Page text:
By Simone Delochan
A dream of laying prostrate on the ground, face down in a church is not a typical one to have, especially when there was no previous calling. Jeffrey Supersad, 55, recalls, in an emailed interview with the Catholic News, that as a teenager he was not a regular churchgoer. “The bare minimum of Christmas and Easter, and perhaps other significant occasions were the times I attended Mass.”
He was born in Newalloville, San Juan to Reynold and Ramona Supersad but grew up in St Joseph. His first ambition was to be a chef, but that was short-lived and he pursued business studies instead at St Joseph College.
Soon after secondary school, he joined the family business which provides products and services for the “automotive after-sales market and the industrial sector”. That commitment to the family’s enterprise appeared to mark his path forward, until the dream.
That dream and his mother’s interpretation of it was the pivotal point in his life, “life-changing” is how he describes it. Against his father’s wishes, he applied to the Seminary of St John Vianney and the Uganda Martyrs and entered in August 1989. That year, he said, saw one of the largest groups: “Thirteen of us entered the seminary that year…eight Trinidadians, one person from Curacao, and four from Suriname.”
Two years into his study, in 1991, he had come to a crossroad: family and sibling commitment required more of his time and attention, and meant he would have had to leave, but his desire to become a priest was equally strong.
He wavered, but a random piece of advice from then Fr Jason Gordon cleared his way forward. “It is a piece of advice that I have treasured until today. He said to me, ‘Jeffrey, it is better to make a bad decision than to make no decision’. These words of wisdom assisted in my decision to leave formation after spending two years at the seminary…”
In June 2006, he began actively making plans to re-enter the seminary but mere days after this, his mother passed away leaving him shattered. Re-entry was cast aside as he felt he had to be present for and take care of his ageing father, and there was still of course, his commitment to the family business.
That year was significant for another reason: during the 2006 Archdiocesan Synod, the resolution to re-introduce the Permanent Diaconate was passed. He became a Permanent Deacon on February 6, 2010 and of the group of 20 who were ordained that day by then Archbishop Edward Gilbert, he was the only unmarried man.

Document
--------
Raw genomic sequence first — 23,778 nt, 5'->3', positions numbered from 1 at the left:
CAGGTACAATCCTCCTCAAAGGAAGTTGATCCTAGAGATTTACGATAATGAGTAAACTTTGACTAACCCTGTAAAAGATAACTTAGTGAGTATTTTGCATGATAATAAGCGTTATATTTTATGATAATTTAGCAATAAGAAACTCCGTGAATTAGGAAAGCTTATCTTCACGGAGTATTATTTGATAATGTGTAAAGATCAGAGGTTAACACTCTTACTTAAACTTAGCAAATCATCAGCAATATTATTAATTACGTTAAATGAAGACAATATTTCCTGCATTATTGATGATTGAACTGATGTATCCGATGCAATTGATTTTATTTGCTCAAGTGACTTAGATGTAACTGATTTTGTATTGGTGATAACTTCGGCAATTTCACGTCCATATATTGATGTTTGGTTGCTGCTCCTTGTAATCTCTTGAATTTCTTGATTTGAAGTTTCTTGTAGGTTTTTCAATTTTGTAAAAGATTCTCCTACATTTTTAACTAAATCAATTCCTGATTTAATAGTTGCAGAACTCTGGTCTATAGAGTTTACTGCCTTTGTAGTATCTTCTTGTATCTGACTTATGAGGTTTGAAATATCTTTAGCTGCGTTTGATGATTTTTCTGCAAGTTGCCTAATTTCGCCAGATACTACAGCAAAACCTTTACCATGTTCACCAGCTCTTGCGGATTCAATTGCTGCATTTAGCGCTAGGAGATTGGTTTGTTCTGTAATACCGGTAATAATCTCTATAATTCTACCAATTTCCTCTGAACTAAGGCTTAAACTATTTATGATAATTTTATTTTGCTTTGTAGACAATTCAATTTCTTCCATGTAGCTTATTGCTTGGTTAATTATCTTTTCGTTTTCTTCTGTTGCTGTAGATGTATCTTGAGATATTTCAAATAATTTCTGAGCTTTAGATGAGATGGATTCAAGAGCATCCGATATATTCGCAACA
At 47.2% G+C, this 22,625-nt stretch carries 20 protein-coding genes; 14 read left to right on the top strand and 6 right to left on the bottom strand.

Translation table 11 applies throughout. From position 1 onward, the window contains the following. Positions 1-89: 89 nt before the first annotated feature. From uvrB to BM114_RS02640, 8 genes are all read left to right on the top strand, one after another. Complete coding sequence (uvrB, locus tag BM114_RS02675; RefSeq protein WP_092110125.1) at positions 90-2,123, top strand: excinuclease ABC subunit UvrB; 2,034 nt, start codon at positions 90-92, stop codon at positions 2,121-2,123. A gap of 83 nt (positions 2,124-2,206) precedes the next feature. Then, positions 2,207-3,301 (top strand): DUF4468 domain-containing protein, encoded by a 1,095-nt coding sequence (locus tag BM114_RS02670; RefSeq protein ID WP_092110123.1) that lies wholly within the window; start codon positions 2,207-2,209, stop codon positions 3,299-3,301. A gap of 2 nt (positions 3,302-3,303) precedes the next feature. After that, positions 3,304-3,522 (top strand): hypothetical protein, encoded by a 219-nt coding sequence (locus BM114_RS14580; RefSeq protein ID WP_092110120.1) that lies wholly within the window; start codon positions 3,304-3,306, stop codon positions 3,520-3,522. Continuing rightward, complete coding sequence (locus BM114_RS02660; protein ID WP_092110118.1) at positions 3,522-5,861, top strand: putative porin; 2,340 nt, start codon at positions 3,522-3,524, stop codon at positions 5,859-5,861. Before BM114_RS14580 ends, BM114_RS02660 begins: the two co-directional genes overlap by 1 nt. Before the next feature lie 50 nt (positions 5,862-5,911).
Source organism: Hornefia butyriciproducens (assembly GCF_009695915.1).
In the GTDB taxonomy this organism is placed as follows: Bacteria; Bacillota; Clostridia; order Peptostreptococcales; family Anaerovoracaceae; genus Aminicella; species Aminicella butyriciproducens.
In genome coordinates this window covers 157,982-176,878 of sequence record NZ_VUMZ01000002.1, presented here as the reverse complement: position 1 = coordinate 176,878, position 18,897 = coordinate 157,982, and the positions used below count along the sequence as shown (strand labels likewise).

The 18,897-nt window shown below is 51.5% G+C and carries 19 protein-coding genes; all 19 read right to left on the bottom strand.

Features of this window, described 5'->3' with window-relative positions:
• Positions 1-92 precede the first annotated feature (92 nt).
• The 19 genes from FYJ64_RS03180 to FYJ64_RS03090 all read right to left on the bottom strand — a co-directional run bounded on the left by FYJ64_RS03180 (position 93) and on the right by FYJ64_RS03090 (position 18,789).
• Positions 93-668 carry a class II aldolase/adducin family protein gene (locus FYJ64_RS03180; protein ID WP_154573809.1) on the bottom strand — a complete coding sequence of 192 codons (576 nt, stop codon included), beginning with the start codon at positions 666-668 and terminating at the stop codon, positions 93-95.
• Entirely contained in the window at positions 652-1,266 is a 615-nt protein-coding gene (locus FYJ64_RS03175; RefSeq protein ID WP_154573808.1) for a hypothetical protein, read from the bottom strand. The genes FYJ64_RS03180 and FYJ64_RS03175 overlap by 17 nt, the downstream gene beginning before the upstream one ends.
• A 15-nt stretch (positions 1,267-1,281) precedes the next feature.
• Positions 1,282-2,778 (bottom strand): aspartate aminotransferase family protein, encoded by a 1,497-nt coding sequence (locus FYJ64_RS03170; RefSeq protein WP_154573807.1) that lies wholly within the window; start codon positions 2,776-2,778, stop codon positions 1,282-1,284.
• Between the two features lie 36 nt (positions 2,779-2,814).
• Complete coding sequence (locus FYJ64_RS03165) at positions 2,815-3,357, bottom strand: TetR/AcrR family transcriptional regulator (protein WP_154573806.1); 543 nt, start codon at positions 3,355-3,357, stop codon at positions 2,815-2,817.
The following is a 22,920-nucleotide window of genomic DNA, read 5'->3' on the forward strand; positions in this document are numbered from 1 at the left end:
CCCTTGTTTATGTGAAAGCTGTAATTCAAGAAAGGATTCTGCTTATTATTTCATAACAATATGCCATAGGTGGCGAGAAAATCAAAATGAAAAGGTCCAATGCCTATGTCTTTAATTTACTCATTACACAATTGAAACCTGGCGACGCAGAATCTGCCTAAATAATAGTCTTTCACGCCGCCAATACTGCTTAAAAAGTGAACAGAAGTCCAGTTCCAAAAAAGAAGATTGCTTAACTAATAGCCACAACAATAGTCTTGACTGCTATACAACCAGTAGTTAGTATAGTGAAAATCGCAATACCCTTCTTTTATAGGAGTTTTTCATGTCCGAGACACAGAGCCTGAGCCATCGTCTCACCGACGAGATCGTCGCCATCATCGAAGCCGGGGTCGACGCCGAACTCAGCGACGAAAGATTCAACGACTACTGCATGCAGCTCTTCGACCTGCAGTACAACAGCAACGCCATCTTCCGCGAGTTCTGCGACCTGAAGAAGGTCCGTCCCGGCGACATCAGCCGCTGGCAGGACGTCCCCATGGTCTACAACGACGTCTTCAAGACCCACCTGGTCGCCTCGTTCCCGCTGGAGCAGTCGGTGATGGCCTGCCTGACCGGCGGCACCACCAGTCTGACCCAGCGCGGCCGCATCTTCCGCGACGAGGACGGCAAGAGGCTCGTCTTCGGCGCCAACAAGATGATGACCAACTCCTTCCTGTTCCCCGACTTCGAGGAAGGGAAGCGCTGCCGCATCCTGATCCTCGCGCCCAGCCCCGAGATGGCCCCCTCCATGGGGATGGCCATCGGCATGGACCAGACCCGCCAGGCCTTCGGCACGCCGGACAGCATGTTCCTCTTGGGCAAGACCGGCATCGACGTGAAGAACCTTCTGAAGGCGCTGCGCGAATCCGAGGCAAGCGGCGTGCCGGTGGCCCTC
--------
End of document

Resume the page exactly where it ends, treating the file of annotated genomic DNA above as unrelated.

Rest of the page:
“I enjoyed ministry as a permanent deacon having had the privilege of serving at all ten parishes that make up the Suburban Vicariate. As a group we have been well accepted and integrated into the life of our Diocese.”
On his father’s death in January 2018, the next “logical step” was priesthood. He had in the interim already completed a Bachelor’s in Theology in 2016 as an external student of the seminary. He applied to the Archbishop as a candidate, and was subsequently assigned to the pre-seminary house at St Joseph, Aspirancy House but the transition was made easier by Fr Matthew d’Hereaux, Episcopal Vicar for Vocations and Priestly Vocations and parish priest of St Joseph.
Fr Supersad’s journey to priesthood was a long one, approximately 30 years, yet when the date of ordination was announced by Archbishop Jason Gordon, uncertainty, understandably, flooded: “Am I ready for such a life-changing step? Am I sufficiently prepared to undertake this office? And obviously my unworthiness for such a holy profession.”
He had some concerns as well with regard to the future of the family business in which he has been involved since its inception: “Separating myself from the business and the financial support it provided was difficult but not impossible because, by the grace of God, over the years I have learnt how to live and enjoy the basics.”
Immediately leading up to the ordination, despite the natural fear and doubts, Fr Supersad channelled his energy into preparing for the ordination liturgy, and his first Mass.
It was many years of preparation but a journey successfully taken.